The Crags of Langstrath

TWO Wainwright circular walk: Eagle Crag, Sergeant's Crag

Walk Rating:⭐⭐⭐

Time: 4 - 5 hours 

Parking: in Stonethwaite, or on the roadside leading to it (limited spaces), or, in the high season, fee-paying by Borrowdale Primary School.

Eagle Crag and Sergeant's Crag at the start of the walk

Langstrath is a wild, isolated valley running north from the high fells towards Borrowdale. A beautiful hike can be made along the valley beside the meandering Langstrath Beck, which sometimes collects in deep pools such as Tray Dub and Blackmoss Pot, perfect spots for wild swimming.

To its east, high above the northern end of the valley, stand the two 'Wainwright' fells of Eagle Crag and Sergeant's Crag. A walk up to the peaks of these two fells, then down into Langstrath, before returning along the valley floor, makes for a memorable walk, with many fine views, as set out below (some of the route is not on clearly defined paths but, nevertheless, should be easy to follow):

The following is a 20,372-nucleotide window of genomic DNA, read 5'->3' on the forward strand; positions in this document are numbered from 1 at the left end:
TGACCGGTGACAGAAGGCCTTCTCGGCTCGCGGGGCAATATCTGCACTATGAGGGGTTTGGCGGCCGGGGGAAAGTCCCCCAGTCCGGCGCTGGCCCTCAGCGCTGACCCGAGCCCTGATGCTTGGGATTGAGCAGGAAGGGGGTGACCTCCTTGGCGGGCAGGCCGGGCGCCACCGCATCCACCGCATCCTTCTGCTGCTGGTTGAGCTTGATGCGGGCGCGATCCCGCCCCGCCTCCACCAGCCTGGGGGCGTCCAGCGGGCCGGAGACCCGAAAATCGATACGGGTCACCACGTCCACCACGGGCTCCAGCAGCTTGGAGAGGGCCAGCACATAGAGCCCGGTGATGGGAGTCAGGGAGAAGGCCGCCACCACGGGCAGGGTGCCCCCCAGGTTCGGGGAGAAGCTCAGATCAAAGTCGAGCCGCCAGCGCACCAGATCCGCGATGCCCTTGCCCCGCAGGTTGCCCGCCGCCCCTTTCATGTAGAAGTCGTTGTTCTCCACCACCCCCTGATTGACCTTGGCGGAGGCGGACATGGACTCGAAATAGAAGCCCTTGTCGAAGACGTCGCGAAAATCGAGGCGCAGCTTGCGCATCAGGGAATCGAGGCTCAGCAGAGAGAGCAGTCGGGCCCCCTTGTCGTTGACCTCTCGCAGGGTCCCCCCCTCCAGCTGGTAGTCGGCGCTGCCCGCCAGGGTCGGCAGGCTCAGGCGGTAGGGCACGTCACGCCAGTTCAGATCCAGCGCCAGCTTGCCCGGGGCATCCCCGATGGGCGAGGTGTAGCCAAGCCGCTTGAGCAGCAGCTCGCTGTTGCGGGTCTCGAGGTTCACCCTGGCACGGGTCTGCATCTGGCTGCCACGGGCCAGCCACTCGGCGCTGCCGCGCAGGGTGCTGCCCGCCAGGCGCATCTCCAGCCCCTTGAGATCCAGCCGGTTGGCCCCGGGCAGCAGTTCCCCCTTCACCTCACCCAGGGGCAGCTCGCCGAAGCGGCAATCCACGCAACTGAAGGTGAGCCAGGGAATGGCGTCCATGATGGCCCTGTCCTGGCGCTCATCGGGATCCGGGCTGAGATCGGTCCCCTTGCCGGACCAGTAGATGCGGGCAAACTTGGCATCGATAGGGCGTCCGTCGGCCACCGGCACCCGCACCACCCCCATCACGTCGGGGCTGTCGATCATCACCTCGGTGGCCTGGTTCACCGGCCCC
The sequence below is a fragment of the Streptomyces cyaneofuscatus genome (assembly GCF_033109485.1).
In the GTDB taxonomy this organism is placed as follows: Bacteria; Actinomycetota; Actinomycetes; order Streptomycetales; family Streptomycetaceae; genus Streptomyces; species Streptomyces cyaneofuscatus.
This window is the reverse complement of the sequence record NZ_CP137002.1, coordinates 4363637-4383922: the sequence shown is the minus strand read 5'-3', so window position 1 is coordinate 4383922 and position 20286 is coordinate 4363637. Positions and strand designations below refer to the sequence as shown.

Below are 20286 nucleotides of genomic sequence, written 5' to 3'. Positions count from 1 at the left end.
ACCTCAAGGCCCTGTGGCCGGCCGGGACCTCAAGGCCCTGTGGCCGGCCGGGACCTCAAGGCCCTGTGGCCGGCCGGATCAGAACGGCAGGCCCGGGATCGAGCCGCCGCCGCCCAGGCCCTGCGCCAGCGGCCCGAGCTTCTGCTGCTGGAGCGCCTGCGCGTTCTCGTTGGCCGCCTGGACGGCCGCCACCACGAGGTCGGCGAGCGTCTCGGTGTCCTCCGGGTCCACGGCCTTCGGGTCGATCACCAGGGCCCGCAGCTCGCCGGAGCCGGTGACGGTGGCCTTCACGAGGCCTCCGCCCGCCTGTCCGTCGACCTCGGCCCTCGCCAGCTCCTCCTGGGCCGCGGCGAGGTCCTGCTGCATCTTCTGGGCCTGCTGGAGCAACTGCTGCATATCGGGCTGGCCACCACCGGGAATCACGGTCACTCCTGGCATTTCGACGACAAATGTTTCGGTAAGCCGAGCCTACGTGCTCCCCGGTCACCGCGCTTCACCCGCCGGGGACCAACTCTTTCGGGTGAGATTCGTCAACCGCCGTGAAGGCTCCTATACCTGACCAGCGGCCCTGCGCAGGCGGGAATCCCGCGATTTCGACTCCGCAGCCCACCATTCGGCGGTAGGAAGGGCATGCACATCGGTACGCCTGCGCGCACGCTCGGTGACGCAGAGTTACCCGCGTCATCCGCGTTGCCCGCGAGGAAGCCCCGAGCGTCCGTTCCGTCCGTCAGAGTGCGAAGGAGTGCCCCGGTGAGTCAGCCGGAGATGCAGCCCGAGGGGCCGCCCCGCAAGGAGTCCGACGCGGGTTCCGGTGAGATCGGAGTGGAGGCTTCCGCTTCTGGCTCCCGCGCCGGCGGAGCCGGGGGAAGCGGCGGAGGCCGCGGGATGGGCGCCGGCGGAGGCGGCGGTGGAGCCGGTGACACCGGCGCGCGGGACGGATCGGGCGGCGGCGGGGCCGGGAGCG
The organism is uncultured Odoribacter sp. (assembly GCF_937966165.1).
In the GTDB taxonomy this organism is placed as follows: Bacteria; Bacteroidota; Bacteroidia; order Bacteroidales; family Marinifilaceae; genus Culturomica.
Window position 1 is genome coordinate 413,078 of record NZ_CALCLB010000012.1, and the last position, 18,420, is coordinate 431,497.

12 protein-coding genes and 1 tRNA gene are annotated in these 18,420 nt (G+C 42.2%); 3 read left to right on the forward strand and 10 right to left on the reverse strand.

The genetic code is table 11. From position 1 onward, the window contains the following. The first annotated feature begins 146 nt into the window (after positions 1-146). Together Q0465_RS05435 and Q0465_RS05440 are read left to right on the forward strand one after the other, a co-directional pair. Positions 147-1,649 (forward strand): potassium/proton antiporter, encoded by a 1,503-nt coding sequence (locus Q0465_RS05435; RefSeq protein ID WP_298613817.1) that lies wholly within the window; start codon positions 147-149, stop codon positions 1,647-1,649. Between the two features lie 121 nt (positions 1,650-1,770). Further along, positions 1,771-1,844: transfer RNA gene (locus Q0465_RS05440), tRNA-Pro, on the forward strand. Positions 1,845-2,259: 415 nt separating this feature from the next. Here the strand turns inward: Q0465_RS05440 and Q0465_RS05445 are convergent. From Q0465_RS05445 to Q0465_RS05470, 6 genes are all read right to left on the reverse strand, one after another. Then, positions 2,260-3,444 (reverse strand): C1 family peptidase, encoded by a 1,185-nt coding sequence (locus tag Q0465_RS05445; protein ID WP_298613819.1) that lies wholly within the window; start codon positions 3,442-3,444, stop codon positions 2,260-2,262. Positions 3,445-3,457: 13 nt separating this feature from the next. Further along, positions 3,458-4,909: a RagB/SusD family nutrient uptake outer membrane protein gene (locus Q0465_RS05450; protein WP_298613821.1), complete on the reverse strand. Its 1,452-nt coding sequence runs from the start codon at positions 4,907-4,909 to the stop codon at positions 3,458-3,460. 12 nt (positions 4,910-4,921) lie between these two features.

Strava estimates a walking distance of around 13km

1. Start at the red phone box by the parking places in the middle of Stonethwaite. Go along the path to the side of the house to the left, towards the bridge crossing the Stonethwaite Beck.

Start out by the side of the house towards the bridge

2. Cross over the bridge. Go through a gate and turn right, through another gate, onto the stony track, signposted towards Greenup Edge. 

Follow the track in the direction of Greenup Edge

3.  The old track is easy to follow as it makes its way up the valley, between stone walls. After rain it can become very wet in places and it's worth making the most of opportunities to walk on the grass to your left, rather than always on the track itself. 

Follow the clear track towards Eagle Crag

4. Sergeant's Crag and Eagle Crag can both be seen up to your right but there is little from here to indicate the full extent of the valley of Langstrath running underneath them.

Eagle Crag, with Sergeant's Crag behind